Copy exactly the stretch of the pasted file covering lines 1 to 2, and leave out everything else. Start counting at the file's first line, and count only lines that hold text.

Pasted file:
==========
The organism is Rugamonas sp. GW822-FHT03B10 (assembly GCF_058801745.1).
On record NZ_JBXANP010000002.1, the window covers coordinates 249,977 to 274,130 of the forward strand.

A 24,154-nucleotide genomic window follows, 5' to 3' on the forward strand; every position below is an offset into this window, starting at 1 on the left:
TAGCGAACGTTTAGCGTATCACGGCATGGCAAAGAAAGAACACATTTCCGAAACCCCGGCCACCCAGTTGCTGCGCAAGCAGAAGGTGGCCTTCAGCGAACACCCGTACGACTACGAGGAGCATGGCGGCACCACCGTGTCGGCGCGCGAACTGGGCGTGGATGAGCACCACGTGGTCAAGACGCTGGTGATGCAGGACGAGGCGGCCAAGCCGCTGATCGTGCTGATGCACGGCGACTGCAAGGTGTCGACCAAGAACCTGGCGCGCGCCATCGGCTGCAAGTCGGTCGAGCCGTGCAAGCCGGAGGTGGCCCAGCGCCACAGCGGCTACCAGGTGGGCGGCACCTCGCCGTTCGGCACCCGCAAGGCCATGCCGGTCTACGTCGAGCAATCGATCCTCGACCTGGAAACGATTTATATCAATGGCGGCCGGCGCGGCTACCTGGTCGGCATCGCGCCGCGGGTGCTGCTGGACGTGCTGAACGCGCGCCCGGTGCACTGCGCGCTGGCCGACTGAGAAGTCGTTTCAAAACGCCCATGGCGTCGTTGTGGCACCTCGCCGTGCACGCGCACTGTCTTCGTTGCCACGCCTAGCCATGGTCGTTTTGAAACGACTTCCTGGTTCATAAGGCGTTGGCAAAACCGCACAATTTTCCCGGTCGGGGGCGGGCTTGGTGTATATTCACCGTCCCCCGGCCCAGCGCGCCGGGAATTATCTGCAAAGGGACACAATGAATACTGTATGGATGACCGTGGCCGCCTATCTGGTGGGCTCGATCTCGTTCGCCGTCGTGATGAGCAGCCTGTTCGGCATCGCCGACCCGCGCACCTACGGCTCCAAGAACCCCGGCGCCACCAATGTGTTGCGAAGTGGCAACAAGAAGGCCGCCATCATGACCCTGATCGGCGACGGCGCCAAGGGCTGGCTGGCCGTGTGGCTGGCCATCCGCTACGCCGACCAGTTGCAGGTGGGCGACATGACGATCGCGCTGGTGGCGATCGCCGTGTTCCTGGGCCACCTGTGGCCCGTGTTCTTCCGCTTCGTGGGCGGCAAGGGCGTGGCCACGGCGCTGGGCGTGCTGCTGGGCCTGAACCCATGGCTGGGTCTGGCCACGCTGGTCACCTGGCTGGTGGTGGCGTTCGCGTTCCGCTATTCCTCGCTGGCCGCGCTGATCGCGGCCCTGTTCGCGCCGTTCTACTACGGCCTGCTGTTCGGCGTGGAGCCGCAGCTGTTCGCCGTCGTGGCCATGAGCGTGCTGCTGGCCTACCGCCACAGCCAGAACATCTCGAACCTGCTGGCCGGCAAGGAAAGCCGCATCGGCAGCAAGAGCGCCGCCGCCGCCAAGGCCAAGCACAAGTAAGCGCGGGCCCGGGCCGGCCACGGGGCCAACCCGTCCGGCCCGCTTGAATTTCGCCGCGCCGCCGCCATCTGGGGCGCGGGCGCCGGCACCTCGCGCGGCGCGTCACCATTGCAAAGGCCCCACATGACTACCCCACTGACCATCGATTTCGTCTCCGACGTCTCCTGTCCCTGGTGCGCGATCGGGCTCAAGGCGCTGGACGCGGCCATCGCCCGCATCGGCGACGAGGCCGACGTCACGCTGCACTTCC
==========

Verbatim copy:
The organism is Rugamonas sp. GW822-FHT03B10 (assembly GCF_058801745.1).
On record NZ_JBXANP010000002.1, the window covers coordinates 249,977 to 274,130 of the forward strand.